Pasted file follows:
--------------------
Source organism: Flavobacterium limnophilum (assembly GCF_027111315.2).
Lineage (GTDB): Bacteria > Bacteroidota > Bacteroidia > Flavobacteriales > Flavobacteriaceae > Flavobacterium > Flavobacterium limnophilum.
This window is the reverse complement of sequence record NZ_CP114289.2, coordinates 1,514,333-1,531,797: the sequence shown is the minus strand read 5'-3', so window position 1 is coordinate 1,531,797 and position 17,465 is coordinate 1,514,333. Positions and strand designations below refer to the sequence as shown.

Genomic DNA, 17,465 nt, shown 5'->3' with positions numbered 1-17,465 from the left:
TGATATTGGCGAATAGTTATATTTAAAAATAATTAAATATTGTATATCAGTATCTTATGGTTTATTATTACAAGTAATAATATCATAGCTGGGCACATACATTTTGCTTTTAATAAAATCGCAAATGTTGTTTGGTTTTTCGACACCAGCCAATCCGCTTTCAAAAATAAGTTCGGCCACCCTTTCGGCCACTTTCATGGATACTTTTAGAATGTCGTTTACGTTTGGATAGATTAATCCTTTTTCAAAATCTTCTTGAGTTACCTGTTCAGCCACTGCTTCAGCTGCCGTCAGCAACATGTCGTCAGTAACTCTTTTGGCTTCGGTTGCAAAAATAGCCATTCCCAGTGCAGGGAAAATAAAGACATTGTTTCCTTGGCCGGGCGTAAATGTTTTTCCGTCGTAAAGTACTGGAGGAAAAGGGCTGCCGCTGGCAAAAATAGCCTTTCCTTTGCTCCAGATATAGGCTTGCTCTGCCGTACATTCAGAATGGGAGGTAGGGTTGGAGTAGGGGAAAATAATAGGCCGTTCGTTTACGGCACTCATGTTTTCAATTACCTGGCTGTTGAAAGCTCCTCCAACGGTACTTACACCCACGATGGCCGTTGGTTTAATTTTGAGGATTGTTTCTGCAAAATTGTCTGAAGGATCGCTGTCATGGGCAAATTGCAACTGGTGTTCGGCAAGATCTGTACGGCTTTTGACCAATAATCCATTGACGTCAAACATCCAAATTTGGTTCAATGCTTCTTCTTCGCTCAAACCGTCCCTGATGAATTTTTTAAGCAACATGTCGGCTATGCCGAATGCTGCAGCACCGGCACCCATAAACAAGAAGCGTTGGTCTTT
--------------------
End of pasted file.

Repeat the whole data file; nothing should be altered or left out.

Source organism: Flavobacterium limnophilum (assembly GCF_027111315.2).
Lineage (GTDB): Bacteria > Bacteroidota > Bacteroidia > Flavobacteriales > Flavobacteriaceae > Flavobacterium > Flavobacterium limnophilum.
This window is the reverse complement of sequence record NZ_CP114289.2, coordinates 1,514,333-1,531,797: the sequence shown is the minus strand read 5'-3', so window position 1 is coordinate 1,531,797 and position 17,465 is coordinate 1,514,333. Positions and strand designations below refer to the sequence as shown.

Genomic DNA, 17,465 nt, shown 5'->3' with positions numbered 1-17,465 from the left:
TGATATTGGCGAATAGTTATATTTAAAAATAATTAAATATTGTATATCAGTATCTTATGGTTTATTATTACAAGTAATAATATCATAGCTGGGCACATACATTTTGCTTTTAATAAAATCGCAAATGTTGTTTGGTTTTTCGACACCAGCCAATCCGCTTTCAAAAATAAGTTCGGCCACCCTTTCGGCCACTTTCATGGATACTTTTAGAATGTCGTTTACGTTTGGATAGATTAATCCTTTTTCAAAATCTTCTTGAGTTACCTGTTCAGCCACTGCTTCAGCTGCCGTCAGCAACATGTCGTCAGTAACTCTTTTGGCTTCGGTTGCAAAAATAGCCATTCCCAGTGCAGGGAAAATAAAGACATTGTTTCCTTGGCCGGGCGTAAATGTTTTTCCGTCGTAAAGTACTGGAGGAAAAGGGCTGCCGCTGGCAAAAATAGCCTTTCCTTTGCTCCAGATATAGGCTTGCTCTGCCGTACATTCAGAATGGGAGGTAGGGTTGGAGTAGGGGAAAATAATAGGCCGTTCGTTTACGGCACTCATGTTTTCAATTACCTGGCTGTTGAAAGCTCCTCCAACGGTACTTACACCCACGATGGCCGTTGGTTTAATTTTGAGGATTGTTTCTGCAAAATTGTCTGAAGGATCGCTGTCATGGGCAAATTGCAACTGGTGTTCGGCAAGATCTGTACGGCTTTTGACCAATAATCCATTGACGTCAAACATCCAAATTTGGTTCAATGCTTCTTCTTCGCTCAAACCGTCCCTGATGAATTTTTTAAGCAACATGTCGGCTATGCCGAATGCTGCAGCACCGGCACCCATAAACAAGAAGCGTTGGTCTTT